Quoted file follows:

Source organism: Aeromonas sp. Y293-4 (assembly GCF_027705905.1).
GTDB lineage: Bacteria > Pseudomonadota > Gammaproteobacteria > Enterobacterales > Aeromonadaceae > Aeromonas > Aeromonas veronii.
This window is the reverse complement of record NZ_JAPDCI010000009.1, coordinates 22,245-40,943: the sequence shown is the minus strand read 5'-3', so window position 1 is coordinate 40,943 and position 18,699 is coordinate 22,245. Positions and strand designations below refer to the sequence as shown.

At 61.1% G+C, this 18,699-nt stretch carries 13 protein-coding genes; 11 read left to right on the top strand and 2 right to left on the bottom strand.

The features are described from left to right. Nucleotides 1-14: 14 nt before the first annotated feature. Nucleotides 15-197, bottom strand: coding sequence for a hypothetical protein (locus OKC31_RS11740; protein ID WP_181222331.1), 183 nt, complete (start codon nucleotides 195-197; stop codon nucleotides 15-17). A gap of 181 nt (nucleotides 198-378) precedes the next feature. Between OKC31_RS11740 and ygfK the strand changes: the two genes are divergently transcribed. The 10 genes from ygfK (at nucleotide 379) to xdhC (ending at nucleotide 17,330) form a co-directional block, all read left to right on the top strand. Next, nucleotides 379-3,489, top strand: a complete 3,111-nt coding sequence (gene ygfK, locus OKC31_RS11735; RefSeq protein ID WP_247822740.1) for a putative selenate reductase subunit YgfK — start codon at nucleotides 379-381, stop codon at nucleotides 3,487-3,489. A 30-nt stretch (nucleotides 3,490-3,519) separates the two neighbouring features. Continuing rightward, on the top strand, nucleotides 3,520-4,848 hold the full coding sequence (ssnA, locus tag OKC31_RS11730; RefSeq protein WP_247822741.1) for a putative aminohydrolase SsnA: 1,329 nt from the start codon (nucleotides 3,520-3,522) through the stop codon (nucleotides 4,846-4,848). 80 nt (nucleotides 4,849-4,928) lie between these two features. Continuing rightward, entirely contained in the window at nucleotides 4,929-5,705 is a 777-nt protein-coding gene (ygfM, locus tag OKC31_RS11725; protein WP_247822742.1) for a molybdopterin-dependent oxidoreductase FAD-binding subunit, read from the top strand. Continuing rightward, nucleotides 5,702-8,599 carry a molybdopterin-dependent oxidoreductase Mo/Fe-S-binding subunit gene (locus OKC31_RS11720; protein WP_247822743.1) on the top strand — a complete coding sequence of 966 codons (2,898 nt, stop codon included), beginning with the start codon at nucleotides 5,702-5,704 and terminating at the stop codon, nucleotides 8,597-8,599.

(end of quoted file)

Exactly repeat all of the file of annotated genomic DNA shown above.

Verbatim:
Source organism: Aeromonas sp. Y293-4 (assembly GCF_027705905.1).
GTDB lineage: Bacteria > Pseudomonadota > Gammaproteobacteria > Enterobacterales > Aeromonadaceae > Aeromonas > Aeromonas veronii.
This window is the reverse complement of record NZ_JAPDCI010000009.1, coordinates 22,245-40,943: the sequence shown is the minus strand read 5'-3', so window position 1 is coordinate 40,943 and position 18,699 is coordinate 22,245. Positions and strand designations below refer to the sequence as shown.

At 61.1% G+C, this 18,699-nt stretch carries 13 protein-coding genes; 11 read left to right on the top strand and 2 right to left on the bottom strand.

The features are described from left to right. Nucleotides 1-14: 14 nt before the first annotated feature. Nucleotides 15-197, bottom strand: coding sequence for a hypothetical protein (locus OKC31_RS11740; protein ID WP_181222331.1), 183 nt, complete (start codon nucleotides 195-197; stop codon nucleotides 15-17). A gap of 181 nt (nucleotides 198-378) precedes the next feature. Between OKC31_RS11740 and ygfK the strand changes: the two genes are divergently transcribed. The 10 genes from ygfK (at nucleotide 379) to xdhC (ending at nucleotide 17,330) form a co-directional block, all read left to right on the top strand. Next, nucleotides 379-3,489, top strand: a complete 3,111-nt coding sequence (gene ygfK, locus OKC31_RS11735; RefSeq protein ID WP_247822740.1) for a putative selenate reductase subunit YgfK — start codon at nucleotides 379-381, stop codon at nucleotides 3,487-3,489. A 30-nt stretch (nucleotides 3,490-3,519) separates the two neighbouring features. Continuing rightward, on the top strand, nucleotides 3,520-4,848 hold the full coding sequence (ssnA, locus tag OKC31_RS11730; RefSeq protein WP_247822741.1) for a putative aminohydrolase SsnA: 1,329 nt from the start codon (nucleotides 3,520-3,522) through the stop codon (nucleotides 4,846-4,848). 80 nt (nucleotides 4,849-4,928) lie between these two features. Continuing rightward, entirely contained in the window at nucleotides 4,929-5,705 is a 777-nt protein-coding gene (ygfM, locus tag OKC31_RS11725; protein WP_247822742.1) for a molybdopterin-dependent oxidoreductase FAD-binding subunit, read from the top strand. Continuing rightward, nucleotides 5,702-8,599 carry a molybdopterin-dependent oxidoreductase Mo/Fe-S-binding subunit gene (locus OKC31_RS11720; protein WP_247822743.1) on the top strand — a complete coding sequence of 966 codons (2,898 nt, stop codon included), beginning with the start codon at nucleotides 5,702-5,704 and terminating at the stop codon, nucleotides 8,597-8,599.